The lunch bell went off and she looked up from her journal. She closed her eyes for a long moment and breathed out a sigh. Right, fourth period. Ayida gathered her things and waited patiently for everyone to file out. Once the class emptied, she adjusted her hood and shouldered her bag as she stood up to go. The math teacher, what was his name… she couldn’t remember. He watched her through squared frames and a kind, but pitying smile. It appeared uncanny—an imitation of empathy. Made her reluctant to pass his desk, but she was hungry and there was no other exit.

“Miss Jean-Baptiste? I wanted to talk to you.”

Ayida eyed the door before approaching his desk.

“What is it… sir?”

He spoke gently and leaned down a bit in front of her, undeterred by her looking past him. “Is everything going okay your first day?”

“No.”

“O-oh. It isn’t?”

“I don’t like lying.”

“What seems to be the problem?”

Ayida shrugged. “Just the obvious.”

“You speak so well. But please, it may not be obvious to us adults?”

She lifted her head a bit, making eye contact for only a moment before looking past him again. “If it’s not to you then I don’t think there’s a problem.”

“Oh, I beg to differ. I try to listen to my students. You seemed zoned out, so I wanted to know if there was anything I could do.”

“No. People are just getting used to me. I know what I look like.”

“You shouldn’t take their reactions to heart, Miss Ayida. You’re all children right now. Most of them don’t even know better and it’s even harder to teach them better. You’re handling it well though. I had your participation for the first fifteen minutes, but you seemed to drift off and stare at your notebook. I’m proud that you tried, but try a little harder? It might ease things up.”

Ayida breathed in through her nose and nodded. “I’ll try to pay attention.”

“I didn’t mean to imply that, darlin’—”

Ayida flinched and her eyes fluttered.

“—I know that it all seems… kind of messed up right now.”

“Complicated.”

“Yes, it seems complicated. I know that dealing with this sort of thing can be difficult, especially after all you went through. And it feels like everybody wants to poke the new, special kid.”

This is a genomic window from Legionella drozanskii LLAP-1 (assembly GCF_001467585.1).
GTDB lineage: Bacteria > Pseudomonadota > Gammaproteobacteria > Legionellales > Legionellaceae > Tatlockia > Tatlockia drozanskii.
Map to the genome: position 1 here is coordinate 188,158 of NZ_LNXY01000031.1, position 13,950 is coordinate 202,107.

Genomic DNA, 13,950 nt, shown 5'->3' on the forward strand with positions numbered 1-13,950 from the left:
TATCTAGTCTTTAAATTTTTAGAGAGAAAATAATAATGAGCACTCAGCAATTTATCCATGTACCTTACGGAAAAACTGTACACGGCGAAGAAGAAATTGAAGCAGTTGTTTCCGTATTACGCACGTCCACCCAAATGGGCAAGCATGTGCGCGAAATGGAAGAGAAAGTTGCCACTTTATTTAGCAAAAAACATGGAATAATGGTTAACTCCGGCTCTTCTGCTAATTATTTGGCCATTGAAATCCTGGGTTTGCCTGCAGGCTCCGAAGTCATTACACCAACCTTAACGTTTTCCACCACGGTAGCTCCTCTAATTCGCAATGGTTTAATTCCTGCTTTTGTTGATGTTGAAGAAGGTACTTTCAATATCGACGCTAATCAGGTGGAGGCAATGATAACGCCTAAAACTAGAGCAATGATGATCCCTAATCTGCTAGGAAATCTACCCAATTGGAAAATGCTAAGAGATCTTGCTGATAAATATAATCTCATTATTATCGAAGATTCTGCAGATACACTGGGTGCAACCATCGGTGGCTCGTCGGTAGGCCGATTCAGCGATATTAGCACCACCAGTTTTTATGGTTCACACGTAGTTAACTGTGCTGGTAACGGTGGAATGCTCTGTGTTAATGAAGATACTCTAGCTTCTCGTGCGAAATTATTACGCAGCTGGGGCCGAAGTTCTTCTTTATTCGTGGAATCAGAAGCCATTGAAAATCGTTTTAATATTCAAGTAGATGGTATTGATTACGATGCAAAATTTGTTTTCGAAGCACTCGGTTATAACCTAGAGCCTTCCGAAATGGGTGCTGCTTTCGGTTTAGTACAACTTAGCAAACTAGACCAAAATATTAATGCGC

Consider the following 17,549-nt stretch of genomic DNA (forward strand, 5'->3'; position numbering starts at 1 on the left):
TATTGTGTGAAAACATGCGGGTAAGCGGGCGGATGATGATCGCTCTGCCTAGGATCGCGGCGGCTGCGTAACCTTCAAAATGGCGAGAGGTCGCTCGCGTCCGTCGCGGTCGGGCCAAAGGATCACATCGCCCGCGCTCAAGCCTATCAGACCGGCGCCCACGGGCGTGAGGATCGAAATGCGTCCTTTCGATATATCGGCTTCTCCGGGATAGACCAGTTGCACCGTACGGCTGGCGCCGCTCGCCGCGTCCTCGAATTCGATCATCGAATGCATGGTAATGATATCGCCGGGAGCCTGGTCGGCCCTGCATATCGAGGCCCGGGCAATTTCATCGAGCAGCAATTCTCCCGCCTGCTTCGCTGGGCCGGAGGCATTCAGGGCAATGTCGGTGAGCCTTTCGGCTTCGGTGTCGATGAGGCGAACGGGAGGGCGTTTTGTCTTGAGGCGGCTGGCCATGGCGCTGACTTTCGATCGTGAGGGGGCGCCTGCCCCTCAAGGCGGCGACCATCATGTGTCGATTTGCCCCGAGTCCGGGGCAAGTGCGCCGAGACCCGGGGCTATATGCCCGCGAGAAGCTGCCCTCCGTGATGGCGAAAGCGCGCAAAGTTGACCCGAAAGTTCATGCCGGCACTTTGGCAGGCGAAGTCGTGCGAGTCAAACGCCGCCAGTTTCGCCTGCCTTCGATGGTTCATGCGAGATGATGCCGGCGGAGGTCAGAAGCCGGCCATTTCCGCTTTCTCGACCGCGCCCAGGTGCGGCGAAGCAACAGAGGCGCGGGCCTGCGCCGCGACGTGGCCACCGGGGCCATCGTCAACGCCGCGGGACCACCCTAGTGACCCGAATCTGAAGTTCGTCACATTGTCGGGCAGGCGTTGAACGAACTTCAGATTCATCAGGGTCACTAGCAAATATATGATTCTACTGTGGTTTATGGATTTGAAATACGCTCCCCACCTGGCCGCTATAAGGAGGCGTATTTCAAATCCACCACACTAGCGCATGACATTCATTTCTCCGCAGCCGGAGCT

Ayida’s brow quirked and she was glad her hood hid it.

“But you know what, Miss Ayida?”

She really wanted to leave.

“You’re a very brave girl for facing it head-on. There’s nothing wrong with you and soon the other kids’ll see you’re just like them despite all of this. You just have to show them.”

When Ayida lifted her head, the pantomime of a smile twisted and his face bulged. Flesh stretched in a lopsided, nauseating bulbous pulp. Ayida inhaled shakily through her nose to suppress the sudden bile in her throat and she blinked rapidly as the room greyed.

“Darlin’?”

Why are you here?!

It’s no good. We have to revert her back!

But she’s almost there!

She’s resisting!

Who are you?!

The Math Teacher touched her shoulder.

WHY ARE YOU STILL HERE?!

Ayida jerked away. “I’m fine! Really… I’m fine. I don’t need reassurance.”

“Reassurance. I love your vocabulary. Are you sure you’re alright?”

“I just gotta eat, okay.” She pulled her hood lower around her face so she couldn’t see him anymore. “I have medication to take.”

“Alright then. Well, you’re always welcome to come to me any time.”

“Y-yeah… thanks.”

Ayida couldn’t leave the room quickly enough.

In the cafeteria, Ayida occupied the emptiest corner she could find. Closed eyes. Deep breaths. The skipping in her heart became steady beats and allowed her to exhale the nerves. She decided not to write about the conversation since she couldn’t remember his name. She wasn’t going to make a red flag where wasn’t one. Instead, she unpacked her lunch, spreading out each item. Soft tuna sandwich with the crust cut off in the middle. Fruit cup, top left. Juice carton, top right. Medication, top center. Dr. Chandler insisted that she handle her own medication much to her father’s objection. She didn’t know why he’d objected when she’d been handling it since her discharge. It was one of the few things she and Dr. Chandler understood the importance of. Ayida needed a safety net and she was no stranger to caring for herself. Her father’s need to control this aspect of everything didn’t change that Ayida needed that control more or she would’ve never been able to attempt this school thing. It just sucked a bit that freedom came in a small amber tablet that tasted like sawdust and aspirin.

Ayida sipped from her juice box, passively avoiding medicating by watching her new peers from beneath her hood where they couldn’t meet her gaze too openly. Normalcy. People playing around; whooping and hollering above the dull roars of countless conversations speeding past her ears like bees buzzing. Being overlooked after all the questions and hostile attention was a relief. A soft quirk of lips relaxed her expression and she turned back to her food.

There was a Girl in Red sitting across from her.

Ayida blinked.

She was gone.